The outer end 49 of the second end piece 45 is adapted to be pushed into the end 17a of the supply tube adapter 17, where it is retained by a frictional fit. Each of the first and second end pieces 19 and 45 have a pair of lugs 53 on each side to facilitate rotation and handling. The rotatable connections between the end pieces 19 and 45 with the central member 31 provide an unrestricted passage through the swivel connector 15. Also, the nonrotatable, friction fit connections of the insert tube 11 with the first end piece 19 and the supply tube adapter 17 with the second end piece 45, provide unrestricted passage of gas through the swivel connector 15. All of the connections are tight enough to form sufficient seals to withstand the normal pressures incurred for this type of apparatus.

The swivel connector 15 is assembled by pushing the end pieces 19 and 45 over the ends of the central member 31. The rims 37 will deflect during insertion due to the slots 39, but will snap into place against the internal shoulders 24 and 51. It will normally be preassembled prior to shipment.

To install the swivel connector 15, first the tube 11 will be inserted into the nostril of the patient or into the throat through an incision. The swivel connector 15 is connected to the insert tube 11 by pressing the end of the tube 11 into the first end piece 19 to form a tight frictional fit. The supply tube adapter 17 is connected to the swivel connector 15 by pressing its end 17a over the second end piece 45. Hoses 18 are inserted into the ends 17b and 17c of the supply adapter 17. This allows gas to be transmitted between the gas supply and exhaust hoses 18 and the patient 13.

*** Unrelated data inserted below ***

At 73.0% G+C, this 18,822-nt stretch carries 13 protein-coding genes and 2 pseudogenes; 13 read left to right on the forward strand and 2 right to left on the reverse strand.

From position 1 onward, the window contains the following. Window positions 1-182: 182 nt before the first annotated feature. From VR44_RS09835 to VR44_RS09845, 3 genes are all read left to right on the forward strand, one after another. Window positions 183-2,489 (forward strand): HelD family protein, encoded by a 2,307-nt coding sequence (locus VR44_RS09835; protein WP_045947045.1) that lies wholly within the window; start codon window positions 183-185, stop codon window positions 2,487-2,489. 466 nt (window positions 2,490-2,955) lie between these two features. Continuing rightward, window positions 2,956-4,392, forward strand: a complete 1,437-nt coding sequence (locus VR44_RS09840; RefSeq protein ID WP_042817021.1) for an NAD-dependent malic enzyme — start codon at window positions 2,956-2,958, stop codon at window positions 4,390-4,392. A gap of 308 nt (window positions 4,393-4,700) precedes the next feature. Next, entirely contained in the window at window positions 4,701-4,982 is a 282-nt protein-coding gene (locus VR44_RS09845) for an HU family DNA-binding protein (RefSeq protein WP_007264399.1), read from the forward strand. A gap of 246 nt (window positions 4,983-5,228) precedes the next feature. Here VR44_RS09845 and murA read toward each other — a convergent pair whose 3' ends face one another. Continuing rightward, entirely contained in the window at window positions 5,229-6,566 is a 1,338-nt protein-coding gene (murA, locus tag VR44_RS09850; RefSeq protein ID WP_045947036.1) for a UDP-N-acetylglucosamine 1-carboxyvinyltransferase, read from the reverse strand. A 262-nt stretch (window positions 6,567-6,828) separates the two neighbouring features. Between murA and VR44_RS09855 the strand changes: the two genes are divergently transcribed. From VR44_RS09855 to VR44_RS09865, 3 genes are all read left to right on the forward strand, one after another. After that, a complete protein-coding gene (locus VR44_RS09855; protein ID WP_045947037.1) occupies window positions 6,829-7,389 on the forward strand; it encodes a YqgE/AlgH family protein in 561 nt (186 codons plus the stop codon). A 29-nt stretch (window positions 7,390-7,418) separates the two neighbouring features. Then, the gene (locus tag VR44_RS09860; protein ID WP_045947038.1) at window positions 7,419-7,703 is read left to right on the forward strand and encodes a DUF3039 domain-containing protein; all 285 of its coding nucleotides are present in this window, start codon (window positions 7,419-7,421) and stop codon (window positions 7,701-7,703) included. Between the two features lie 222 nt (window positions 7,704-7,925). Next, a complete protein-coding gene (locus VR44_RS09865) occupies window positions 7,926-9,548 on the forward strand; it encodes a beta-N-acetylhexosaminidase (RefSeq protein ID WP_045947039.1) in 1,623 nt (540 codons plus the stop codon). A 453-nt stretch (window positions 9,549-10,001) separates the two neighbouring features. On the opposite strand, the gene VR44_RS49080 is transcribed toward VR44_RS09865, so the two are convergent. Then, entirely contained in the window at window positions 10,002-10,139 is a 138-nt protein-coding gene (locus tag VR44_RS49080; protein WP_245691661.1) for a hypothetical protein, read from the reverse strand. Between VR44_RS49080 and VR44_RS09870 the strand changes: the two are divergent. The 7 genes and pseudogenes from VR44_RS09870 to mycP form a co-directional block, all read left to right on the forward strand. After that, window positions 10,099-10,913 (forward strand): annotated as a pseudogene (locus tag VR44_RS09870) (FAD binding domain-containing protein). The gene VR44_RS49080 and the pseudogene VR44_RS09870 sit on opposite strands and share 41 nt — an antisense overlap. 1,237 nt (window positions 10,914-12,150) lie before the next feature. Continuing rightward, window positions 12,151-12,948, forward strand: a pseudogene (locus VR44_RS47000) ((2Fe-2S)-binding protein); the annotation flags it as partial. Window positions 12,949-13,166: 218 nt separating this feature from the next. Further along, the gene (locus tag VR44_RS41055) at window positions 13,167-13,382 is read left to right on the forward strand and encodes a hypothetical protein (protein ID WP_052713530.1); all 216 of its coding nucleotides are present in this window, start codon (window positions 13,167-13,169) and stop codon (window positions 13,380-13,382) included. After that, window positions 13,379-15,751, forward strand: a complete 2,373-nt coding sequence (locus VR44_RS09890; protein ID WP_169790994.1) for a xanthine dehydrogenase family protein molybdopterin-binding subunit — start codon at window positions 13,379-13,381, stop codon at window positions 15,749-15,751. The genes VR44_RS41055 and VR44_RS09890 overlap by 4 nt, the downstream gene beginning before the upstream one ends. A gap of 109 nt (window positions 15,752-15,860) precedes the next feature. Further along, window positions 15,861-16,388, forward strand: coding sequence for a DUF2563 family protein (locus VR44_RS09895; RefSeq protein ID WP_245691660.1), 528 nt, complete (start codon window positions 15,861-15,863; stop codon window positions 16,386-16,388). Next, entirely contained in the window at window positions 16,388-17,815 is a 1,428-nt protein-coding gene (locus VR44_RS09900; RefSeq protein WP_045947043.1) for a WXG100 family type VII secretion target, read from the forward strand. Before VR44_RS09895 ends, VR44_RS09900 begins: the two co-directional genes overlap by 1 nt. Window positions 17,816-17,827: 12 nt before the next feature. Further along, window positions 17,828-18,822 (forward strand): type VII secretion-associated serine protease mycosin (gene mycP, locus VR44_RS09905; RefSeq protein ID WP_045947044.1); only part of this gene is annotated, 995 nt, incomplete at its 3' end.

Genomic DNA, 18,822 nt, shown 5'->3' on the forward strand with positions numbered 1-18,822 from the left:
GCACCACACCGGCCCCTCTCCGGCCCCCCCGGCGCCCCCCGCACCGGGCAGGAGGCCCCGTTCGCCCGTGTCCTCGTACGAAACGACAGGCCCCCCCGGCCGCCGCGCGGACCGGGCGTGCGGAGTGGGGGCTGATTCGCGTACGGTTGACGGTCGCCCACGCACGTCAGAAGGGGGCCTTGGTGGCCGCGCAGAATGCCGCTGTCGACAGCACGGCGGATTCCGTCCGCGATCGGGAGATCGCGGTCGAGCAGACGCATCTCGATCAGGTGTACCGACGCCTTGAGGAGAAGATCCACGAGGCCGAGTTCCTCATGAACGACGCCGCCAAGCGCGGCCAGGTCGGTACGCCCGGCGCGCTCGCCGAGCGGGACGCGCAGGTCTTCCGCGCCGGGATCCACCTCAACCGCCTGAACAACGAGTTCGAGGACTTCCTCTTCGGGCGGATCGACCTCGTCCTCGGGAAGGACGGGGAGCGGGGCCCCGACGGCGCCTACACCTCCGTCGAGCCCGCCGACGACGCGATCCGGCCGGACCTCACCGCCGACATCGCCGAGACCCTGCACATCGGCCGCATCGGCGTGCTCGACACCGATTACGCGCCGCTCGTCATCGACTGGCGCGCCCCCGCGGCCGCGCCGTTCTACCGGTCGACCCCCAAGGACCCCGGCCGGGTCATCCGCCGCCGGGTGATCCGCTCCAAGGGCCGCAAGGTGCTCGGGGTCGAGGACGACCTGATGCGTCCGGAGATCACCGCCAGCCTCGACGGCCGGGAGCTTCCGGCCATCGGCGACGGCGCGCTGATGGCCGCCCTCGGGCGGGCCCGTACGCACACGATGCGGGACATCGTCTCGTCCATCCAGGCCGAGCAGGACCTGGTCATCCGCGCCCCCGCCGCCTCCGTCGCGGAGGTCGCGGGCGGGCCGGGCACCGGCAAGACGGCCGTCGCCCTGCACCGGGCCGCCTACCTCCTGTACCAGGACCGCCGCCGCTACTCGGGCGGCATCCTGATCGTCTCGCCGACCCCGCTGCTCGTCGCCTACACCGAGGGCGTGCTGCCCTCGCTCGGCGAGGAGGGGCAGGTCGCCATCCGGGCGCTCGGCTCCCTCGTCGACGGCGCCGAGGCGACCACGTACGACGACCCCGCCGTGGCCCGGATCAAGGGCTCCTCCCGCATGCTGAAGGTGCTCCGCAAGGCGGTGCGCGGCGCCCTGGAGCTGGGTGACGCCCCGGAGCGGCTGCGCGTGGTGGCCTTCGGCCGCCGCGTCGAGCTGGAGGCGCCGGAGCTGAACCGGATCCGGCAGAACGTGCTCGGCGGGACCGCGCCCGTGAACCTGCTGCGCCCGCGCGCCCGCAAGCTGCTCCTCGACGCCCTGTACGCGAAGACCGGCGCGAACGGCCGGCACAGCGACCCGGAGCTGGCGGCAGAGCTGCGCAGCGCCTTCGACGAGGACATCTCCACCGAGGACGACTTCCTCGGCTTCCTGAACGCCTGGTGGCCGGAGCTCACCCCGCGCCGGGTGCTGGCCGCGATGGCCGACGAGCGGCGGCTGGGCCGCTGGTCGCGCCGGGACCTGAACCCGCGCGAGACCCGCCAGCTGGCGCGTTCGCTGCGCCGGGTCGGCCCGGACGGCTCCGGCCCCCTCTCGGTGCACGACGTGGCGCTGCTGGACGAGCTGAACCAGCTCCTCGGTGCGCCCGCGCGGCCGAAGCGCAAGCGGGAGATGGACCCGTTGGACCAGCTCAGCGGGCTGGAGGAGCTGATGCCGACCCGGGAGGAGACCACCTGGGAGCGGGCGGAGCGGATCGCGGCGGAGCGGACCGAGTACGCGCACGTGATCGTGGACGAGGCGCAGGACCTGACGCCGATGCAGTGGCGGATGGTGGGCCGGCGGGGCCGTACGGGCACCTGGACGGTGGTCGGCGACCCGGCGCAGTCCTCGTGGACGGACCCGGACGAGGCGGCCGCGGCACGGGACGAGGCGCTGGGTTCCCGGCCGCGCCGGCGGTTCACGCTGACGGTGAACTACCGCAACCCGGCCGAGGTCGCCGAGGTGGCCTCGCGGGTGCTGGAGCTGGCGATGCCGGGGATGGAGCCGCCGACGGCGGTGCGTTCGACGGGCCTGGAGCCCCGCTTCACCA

The angled end piece 19 and angled central member 31, along with the rotatable connections, allow considerable movement of the hoses 18 relative to the insert tube 11. As shown by comparing FIGS. 4 and 5, in one position, the outer end 35 of the central member 31 is pointing downwardly with the axis 41 being perpendicular to the axis 25. If one rotates the central member 31 while holding the first end piece 19 stationary, the axis 41 will rotate in a conical path about its intersection with the axis 27. It would define a cone, with the apex of the cone being at the intersection of axis 27 with axis 41. When rotated 180 degrees from position shown in FIG. 4, the axis 41 will be parallel with the axis 25, but offset. While the central member 31 is rotated, the second end piece 45 is also allowed to rotate relative to the central member 31. The multiple positions between the two positions shown in FIG. 4 and FIG. 5 allow the patient 13 to move relative to the hoses 18 without painful movement of the insert tube 11.

The invention has significant advantages. The patient will be allowed to move his head and body without moving the insert tube relative to his throat, thus avoiding pain. The connector is simple and inexpensive to manufacture.

While the invention has been shown in only one of its forms, it should be apparent to those skilled in the art that it is not so limited, but is susceptible to various changes without departing from the scope of the invention.

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Classifications
U.S. Classification128/207.14, 285/272, 128/912, 604/533, 128/207.18, 285/147.1
International ClassificationA61M16/04, A61M16/08
Cooperative ClassificationY10S128/912, A61M16/0461, A61M2210/0618, A61M16/08
European ClassificationA61M16/08
Legal Events
DateCodeEventDescription
Apr 28, 1999ASAssignment
Owner name: SHERWOOD SERVICES AG, SWITZERLAND
Free format text: ASSIGNMENT OF ASSIGNORS INTEREST;ASSIGNOR:TYCO GROUP S.A.R.L.;REEL/FRAME:010180/0294
Effective date: 19990406
Owner name: TYCO GROUP S.A.R.L., LUXEMBOURG
Free format text: ASSIGNMENT OF ASSIGNORS INTEREST;ASSIGNOR:SHERWOOD MEDICAL COMPANY;REEL/FRAME:010255/0446
Dec 11, 1998FPAYFee payment
Year of fee payment: 12
May 26, 1995FPAYFee payment
Year of fee payment: 8
May 26, 1995SULPSurcharge for late payment
Feb 7, 1995REMIMaintenance fee reminder mailed
Apr 29, 1991SULPSurcharge for late payment
Apr 29, 1991FPAYFee payment
Year of fee payment: 4
Jan 29, 1991REMIMaintenance fee reminder mailed